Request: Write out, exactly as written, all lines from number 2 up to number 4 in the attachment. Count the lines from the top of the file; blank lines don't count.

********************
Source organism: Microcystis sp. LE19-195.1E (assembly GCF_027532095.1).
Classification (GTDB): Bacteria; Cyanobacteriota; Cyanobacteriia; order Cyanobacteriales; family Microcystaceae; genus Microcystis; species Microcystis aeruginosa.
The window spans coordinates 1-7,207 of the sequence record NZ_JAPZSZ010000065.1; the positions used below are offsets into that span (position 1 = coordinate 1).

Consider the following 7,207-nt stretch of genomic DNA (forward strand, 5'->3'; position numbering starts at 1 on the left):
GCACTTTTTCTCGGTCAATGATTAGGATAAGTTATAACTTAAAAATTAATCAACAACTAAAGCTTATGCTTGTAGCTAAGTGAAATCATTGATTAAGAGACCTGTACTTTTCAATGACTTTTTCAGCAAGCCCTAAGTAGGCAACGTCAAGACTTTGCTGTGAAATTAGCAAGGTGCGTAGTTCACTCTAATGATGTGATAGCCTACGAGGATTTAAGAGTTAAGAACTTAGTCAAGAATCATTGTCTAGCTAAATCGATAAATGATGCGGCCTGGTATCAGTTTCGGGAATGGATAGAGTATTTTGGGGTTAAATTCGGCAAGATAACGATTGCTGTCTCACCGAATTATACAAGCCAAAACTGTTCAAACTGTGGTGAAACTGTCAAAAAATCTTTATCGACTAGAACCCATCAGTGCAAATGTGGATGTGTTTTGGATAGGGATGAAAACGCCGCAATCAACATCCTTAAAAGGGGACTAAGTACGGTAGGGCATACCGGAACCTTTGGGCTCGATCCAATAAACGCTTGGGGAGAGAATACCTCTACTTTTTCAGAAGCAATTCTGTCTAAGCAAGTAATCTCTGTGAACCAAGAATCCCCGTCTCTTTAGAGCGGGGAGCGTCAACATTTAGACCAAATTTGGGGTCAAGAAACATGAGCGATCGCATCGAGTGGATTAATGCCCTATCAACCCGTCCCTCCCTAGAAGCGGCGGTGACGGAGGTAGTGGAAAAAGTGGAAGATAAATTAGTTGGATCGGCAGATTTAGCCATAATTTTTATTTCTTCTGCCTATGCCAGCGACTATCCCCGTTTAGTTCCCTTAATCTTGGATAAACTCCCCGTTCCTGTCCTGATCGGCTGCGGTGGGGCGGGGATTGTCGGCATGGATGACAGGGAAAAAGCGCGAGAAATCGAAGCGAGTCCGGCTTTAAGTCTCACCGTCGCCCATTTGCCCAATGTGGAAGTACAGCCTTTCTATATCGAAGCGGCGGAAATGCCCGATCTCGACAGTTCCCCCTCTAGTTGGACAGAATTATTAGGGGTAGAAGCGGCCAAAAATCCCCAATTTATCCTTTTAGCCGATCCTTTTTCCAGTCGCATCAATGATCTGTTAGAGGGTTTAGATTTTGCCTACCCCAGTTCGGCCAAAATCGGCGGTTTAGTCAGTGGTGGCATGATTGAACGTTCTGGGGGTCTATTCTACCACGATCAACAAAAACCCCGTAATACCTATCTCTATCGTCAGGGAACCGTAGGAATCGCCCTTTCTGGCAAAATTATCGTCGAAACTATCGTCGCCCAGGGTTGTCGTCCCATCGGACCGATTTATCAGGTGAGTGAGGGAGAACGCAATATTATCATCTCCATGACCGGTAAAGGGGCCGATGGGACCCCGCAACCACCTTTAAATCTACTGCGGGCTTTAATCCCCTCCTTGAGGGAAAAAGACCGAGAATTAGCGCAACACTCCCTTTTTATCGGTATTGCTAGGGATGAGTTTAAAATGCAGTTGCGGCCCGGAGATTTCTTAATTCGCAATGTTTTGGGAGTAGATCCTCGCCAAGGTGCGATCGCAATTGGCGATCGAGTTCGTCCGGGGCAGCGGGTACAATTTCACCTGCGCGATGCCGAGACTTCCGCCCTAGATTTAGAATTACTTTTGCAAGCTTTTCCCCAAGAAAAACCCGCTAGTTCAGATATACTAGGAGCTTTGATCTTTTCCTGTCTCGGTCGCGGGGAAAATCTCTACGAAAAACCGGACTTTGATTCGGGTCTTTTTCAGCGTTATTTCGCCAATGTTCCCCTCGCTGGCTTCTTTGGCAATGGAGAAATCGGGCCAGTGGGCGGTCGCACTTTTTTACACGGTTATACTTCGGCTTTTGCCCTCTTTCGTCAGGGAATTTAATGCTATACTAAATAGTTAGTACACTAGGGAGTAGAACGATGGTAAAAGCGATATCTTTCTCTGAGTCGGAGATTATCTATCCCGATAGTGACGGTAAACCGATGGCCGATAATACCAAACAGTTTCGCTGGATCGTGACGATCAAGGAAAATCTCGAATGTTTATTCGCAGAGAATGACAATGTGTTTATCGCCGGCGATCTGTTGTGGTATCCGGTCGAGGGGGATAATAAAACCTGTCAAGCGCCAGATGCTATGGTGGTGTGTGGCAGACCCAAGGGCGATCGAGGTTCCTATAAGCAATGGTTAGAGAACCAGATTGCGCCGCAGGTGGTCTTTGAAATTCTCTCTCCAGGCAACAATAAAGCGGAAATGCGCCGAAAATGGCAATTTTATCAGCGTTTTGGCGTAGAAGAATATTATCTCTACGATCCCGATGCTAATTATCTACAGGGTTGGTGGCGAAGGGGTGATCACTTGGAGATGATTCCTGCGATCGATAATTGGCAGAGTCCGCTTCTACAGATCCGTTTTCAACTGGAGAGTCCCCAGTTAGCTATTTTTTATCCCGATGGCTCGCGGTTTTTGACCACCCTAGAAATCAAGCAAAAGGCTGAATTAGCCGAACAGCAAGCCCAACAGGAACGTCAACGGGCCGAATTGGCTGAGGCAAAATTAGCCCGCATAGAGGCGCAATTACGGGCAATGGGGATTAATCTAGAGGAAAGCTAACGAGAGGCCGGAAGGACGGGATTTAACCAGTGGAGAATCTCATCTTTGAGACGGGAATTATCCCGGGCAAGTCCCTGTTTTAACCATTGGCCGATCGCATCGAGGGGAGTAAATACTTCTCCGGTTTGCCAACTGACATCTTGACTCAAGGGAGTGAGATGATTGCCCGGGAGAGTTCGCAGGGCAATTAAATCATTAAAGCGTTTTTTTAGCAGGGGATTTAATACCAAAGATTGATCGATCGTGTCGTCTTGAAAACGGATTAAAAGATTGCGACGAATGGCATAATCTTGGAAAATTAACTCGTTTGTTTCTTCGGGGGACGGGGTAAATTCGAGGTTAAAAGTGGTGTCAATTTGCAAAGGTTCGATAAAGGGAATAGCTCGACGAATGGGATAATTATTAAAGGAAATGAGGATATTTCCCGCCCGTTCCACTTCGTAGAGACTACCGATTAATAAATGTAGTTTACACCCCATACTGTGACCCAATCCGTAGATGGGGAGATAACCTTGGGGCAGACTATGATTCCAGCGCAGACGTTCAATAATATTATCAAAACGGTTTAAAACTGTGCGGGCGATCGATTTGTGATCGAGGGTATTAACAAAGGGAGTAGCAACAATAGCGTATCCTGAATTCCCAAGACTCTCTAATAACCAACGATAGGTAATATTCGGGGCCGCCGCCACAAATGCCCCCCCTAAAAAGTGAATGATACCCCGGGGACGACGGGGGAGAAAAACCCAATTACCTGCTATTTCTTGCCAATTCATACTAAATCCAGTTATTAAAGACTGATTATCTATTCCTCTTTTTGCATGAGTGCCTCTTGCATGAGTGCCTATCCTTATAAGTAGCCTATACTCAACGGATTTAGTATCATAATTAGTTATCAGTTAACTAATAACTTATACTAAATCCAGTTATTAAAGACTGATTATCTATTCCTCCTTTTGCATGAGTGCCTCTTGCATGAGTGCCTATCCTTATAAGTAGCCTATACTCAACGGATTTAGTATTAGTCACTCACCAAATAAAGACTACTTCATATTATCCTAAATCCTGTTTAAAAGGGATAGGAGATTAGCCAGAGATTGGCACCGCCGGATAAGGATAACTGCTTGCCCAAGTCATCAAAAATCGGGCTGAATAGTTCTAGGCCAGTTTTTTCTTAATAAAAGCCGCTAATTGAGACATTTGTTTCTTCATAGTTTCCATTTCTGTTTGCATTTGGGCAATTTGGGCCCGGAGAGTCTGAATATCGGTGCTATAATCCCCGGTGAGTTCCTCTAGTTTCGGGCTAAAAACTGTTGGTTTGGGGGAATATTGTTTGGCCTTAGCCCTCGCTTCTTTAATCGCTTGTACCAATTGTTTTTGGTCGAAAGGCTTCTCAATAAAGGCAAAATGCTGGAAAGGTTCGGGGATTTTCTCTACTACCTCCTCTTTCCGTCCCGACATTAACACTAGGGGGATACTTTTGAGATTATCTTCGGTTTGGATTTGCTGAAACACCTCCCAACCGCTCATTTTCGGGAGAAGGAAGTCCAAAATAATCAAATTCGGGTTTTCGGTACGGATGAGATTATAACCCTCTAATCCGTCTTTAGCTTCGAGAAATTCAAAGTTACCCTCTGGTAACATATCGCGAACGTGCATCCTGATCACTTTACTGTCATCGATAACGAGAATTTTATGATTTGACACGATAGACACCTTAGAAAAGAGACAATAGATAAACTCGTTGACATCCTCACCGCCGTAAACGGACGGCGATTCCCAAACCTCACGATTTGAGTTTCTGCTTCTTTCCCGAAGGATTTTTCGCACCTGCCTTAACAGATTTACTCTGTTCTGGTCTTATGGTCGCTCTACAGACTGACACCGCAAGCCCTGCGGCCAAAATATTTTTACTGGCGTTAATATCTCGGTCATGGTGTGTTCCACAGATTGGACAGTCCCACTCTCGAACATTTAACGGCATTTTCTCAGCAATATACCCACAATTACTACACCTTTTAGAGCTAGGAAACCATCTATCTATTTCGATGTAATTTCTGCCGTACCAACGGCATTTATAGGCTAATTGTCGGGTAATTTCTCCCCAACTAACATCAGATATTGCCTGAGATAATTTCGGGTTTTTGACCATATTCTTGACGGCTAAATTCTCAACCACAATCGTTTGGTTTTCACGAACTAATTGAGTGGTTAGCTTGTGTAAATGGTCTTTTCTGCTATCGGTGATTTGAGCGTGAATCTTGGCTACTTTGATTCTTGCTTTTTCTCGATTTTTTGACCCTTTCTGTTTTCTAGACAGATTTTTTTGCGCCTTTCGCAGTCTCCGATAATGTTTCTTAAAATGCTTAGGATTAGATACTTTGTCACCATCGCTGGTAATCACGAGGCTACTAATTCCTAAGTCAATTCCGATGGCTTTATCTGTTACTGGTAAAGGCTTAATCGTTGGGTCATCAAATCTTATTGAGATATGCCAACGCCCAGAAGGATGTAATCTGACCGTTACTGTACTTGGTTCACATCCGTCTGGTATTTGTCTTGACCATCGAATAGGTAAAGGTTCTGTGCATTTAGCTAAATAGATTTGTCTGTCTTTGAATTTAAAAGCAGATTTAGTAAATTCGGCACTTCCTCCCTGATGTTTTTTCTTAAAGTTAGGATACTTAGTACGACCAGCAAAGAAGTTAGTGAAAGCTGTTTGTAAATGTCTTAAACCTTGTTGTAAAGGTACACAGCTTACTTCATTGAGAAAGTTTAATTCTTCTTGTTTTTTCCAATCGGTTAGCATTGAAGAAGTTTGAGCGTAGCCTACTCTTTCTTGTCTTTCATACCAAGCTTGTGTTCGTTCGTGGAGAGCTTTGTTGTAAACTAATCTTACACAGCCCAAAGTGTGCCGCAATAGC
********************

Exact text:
Classification (GTDB): Bacteria; Cyanobacteriota; Cyanobacteriia; order Cyanobacteriales; family Microcystaceae; genus Microcystis; species Microcystis aeruginosa.
The window spans coordinates 1-7,207 of the sequence record NZ_JAPZSZ010000065.1; the positions used below are offsets into that span (position 1 = coordinate 1).

Consider the following 7,207-nt stretch of genomic DNA (forward strand, 5'->3'; position numbering starts at 1 on the left):